Due to the above two concerns I'm not at all convinced that your question is answerable in this form. I'll emphasize that this is not a round-about way of saying that it's a stupid question; it's very common in philosophical pursuits to formulate questions that seem superficially valid, but that prove inherently meaningless under further analysis.

    This doesn't mean that there is no meaningful way to speak of the impact of individual rules, but I would be inclined to do that via system analysis that compares two systems (one with the rule, and another one otherwise identical, except lacking that rule). We do this in game design all the time, but the concerns are not quite as simple as "how much impact does the rule have"; rather, the real question is "what alternative system will the players choose instead, if we remove this rule?"
  • Is there a way you could measure the impact of a rule/mechanic, even for a single session? Not the potential, but the actual impact in a game that happened? I'm mainly interested in the impact in the fiction.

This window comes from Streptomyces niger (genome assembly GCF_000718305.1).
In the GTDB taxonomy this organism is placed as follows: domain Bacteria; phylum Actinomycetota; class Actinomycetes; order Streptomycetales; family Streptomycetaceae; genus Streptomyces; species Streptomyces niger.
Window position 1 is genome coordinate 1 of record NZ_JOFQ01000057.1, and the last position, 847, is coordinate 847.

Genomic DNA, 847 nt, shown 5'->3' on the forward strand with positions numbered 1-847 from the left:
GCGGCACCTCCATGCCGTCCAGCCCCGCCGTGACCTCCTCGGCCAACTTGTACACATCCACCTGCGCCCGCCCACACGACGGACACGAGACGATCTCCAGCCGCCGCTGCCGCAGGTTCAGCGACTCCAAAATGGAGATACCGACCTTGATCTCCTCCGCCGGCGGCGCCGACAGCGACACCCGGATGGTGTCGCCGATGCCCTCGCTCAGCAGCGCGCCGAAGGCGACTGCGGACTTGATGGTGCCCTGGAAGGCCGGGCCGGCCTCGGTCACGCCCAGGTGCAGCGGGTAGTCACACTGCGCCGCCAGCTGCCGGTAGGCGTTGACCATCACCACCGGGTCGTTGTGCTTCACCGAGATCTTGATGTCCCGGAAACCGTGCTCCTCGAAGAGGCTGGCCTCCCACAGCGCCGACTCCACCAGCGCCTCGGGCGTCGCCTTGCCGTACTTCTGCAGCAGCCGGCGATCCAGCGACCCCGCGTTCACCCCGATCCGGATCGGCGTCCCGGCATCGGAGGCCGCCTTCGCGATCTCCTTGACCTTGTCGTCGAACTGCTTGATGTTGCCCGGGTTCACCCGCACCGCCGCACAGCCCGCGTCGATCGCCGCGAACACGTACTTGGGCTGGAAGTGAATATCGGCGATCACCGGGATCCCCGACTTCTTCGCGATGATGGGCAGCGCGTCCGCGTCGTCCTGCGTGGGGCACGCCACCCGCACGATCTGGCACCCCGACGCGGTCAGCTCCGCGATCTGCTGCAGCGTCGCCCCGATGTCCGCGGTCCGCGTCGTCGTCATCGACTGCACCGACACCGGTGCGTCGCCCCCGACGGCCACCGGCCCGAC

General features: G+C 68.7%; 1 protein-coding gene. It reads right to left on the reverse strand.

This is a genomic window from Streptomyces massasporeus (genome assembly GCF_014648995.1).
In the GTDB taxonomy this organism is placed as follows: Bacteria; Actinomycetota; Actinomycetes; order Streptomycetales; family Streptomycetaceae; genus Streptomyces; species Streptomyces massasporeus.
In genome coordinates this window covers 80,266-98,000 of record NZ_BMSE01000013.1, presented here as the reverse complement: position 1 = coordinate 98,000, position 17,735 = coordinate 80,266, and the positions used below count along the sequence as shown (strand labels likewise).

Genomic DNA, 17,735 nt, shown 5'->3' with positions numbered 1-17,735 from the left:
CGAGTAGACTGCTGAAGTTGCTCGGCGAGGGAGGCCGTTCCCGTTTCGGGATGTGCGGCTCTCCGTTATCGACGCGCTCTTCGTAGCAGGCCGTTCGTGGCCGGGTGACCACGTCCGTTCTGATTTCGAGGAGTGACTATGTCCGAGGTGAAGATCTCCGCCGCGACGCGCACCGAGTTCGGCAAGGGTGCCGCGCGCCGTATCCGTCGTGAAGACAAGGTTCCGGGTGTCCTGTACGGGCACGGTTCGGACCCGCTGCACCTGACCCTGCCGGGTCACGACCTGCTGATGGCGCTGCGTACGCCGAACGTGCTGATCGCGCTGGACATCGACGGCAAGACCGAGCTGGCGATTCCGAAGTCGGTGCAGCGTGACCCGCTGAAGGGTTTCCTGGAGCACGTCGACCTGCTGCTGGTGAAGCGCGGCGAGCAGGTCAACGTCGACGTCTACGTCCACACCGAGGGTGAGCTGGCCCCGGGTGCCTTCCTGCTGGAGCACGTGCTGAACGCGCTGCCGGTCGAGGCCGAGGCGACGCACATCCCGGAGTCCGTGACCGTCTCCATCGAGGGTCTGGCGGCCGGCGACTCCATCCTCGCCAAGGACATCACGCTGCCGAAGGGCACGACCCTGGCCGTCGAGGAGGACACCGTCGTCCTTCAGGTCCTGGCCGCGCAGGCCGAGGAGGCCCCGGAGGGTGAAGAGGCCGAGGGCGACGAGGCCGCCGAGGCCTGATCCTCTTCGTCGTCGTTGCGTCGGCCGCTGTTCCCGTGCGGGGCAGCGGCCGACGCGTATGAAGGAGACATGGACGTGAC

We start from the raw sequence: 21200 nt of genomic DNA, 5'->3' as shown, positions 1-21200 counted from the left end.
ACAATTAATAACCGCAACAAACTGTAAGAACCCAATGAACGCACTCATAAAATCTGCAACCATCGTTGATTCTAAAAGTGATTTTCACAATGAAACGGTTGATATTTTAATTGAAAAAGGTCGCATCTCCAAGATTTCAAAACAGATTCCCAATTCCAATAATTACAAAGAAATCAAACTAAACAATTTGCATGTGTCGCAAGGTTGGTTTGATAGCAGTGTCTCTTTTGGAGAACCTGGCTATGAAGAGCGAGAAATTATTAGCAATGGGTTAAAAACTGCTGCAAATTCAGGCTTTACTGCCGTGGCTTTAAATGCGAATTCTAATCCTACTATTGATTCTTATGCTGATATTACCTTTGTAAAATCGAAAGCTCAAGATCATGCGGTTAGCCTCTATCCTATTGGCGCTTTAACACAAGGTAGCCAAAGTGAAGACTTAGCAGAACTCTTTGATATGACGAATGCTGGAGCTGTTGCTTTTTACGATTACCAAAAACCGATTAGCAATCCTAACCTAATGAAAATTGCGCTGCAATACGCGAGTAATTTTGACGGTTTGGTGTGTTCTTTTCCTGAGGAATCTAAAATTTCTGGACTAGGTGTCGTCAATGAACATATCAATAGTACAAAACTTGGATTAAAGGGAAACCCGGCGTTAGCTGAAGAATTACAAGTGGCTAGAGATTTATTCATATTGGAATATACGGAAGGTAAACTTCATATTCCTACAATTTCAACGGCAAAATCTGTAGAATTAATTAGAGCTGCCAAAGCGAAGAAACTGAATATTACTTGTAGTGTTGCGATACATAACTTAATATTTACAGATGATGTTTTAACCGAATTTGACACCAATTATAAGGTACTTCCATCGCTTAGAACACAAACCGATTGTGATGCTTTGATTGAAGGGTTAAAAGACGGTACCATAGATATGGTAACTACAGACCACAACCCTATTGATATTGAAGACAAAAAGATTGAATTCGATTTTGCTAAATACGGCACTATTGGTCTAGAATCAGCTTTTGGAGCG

Sure. Test a bunch of times and note patterns, or play once with people you know well and see how they play differently.

    Compare lethal and forgiving combat rules. The former produces either fiction about planning and sneaking and cleverly avoiding fights, or a long trail of corpses of protagonists you never really get to know. The latter produces heroic fantasy. You can see this across dozens of sessions, or in the one moment when the player decides to charge into battle or not.

    Look at all the special playbook moves in a PbtA game. Picking those predicts chunks of the fiction's direction. An AW game with a Hocus using Hocus moves is gonna create fiction with an element of leading followers; an AW game with a Brainer using Brainer moves instead will add a very different element to the fiction. Part of it is just the selection of fictional elements, but another part is the rules that make those elements effective. Using your Hocus and Brainer moves gets you stuff.
  • edited September 2017
    I think the fundamental draw of PbtA is actually the relatively direct fictional impact of the rules.

    I agree with Eero about the inherent statistical problem. The second point about rules not existing in play I didn't really get.

    As playtesting has its limits, could the impact of a rule be measured based on the game text?
  • As playtesting has its limits, could the impact of a rule be measured based on the game text?
    That's a really good question. I've done tons of text mining of RPGs but I've never thought about that. Or even thought about how to approach that. So maybe?

    Like the number and complexity of rules to engage with a unit of fiction?

  • I'd like that, at least as a tool for special cases or something.